Recovery went pretty good. The thing that lasted the longest was pain when I would empty my bladder. I understand this is normal as when the bladder decompresses it pulls away from the pelvic wall where there were many sutures and of course the endometriosis had been scraped.
Speaking of endometriosis, this was a whole new thing for us. The best way I can describe how I felt post-op is like a pumpkin would feel (not that they have feelings, but go along with me here) after we scrape them out to cut them. Raw, slow-moving. I took a little over three weeks off of work. At the beginning of week two I felt good enough to get a little bored and it is then that I decided I DID want to see my brother’s baby, Colt. We bought a last-minute ticket and I was off to Montana for a week. I had a very long lay-over on the way there but purchased a day-pass to one of the airline lounges so was able to have my feet up. Again, I cannot reiterate how important writing that letter to my brother and sister-in-law was in helping me cope. Going and holding that precious babe was incredible. I wept because I want that for us but I also wept because he was just perfect. I am so glad I went.
We had another (prepaid!) phone consult with the fertility specialist in Denver shortly after to discuss the results from my surgery. Again, he was not optimistic that the surgical findings had anything to do with our problems. He encouraged us to try again, though. I struggled with the info he gave us, though as I had done my own medical research as well as spoke with our local OB and had discovered that endometriosis, can indeed be an issue. It basically can decrease a woman’s egg quality. I was batting a zero! Not only did we have a hostile environment (all those masses and now scars) but crappy eggs, too? I mean, come on! Can we catch a break?! The specialist said that if, in fact, the endometriosis was a contributing factor that we had a year from the time of surgery of “goodness” per se. Basically, a year where I should produce good quality eggs but by that year mark the endometriosis would be back and we would have to readdress it by taking injections or have surgery again. Our time would be cut short because we had to wait the mandatory three months to try to conceive while my uterus was healing.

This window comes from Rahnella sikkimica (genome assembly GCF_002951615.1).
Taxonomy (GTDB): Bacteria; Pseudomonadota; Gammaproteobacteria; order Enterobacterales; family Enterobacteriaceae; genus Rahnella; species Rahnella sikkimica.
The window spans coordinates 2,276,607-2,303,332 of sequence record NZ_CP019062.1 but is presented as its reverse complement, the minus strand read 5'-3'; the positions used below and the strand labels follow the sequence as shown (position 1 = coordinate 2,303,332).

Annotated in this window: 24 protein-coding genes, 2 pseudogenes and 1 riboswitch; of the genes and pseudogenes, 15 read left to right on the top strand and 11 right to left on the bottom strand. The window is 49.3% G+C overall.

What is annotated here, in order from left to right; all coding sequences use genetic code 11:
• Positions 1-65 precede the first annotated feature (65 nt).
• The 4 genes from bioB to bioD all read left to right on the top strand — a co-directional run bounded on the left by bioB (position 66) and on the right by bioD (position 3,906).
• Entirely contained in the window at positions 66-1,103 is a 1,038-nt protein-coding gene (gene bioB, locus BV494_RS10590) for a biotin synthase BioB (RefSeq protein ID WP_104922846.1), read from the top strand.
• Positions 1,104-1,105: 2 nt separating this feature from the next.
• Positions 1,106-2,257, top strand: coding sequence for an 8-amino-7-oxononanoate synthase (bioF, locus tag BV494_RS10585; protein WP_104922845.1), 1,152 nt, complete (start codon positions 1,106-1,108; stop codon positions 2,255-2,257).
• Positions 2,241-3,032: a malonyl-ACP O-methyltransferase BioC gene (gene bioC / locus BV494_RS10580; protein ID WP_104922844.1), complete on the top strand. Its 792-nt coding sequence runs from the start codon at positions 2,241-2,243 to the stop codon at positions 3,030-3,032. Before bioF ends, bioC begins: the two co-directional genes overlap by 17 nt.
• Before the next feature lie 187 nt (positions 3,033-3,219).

He also wanted me to have another hystersalpinogram (HSG) before we started trying again to be sure there was no damage to the fallopian tubes during surgery. The HSG was uncomfortable the first time I had it but this time it was painful. I imagine all of the healing scarred areas are why. But, things looked great! We were given the all-clear!
Because of my age (again, he brought that up!) and because of time-constraints due to the endometriosis he recommended the first time we try we do an IUI (intrauterine insemination). While this wouldn’t increase the likelihood of a successful pregnancy, it would help us to get pregnant faster. He had one requirement, though. That I have ALL of my blood tests done again and Adam even be tested again as “things can change”. ALL. THE. TESTS. Are you kidding me? Thousands of dollars worth of blood work and poor Adam! I mean, my Husband is a stud but, come on! What do you do when you are in this situation, though. We were willing to do whatever it would take to have a baby. This is not to say that we weren’t conflicted with it all as we most certainly were. With all three of our other babies we conceived the first month we tried. As I said before, we felt like fertile myrtles! So, we came to a compromise with the specialist and that was that we would do the Tempfer protocol as he recommended including taking Letrozole to help make the entire environment “better” but would try naturally. If we did not conceive in September on our own, we would come to Denver for an IUI.
Go to the Next Post In Our Adoption Journey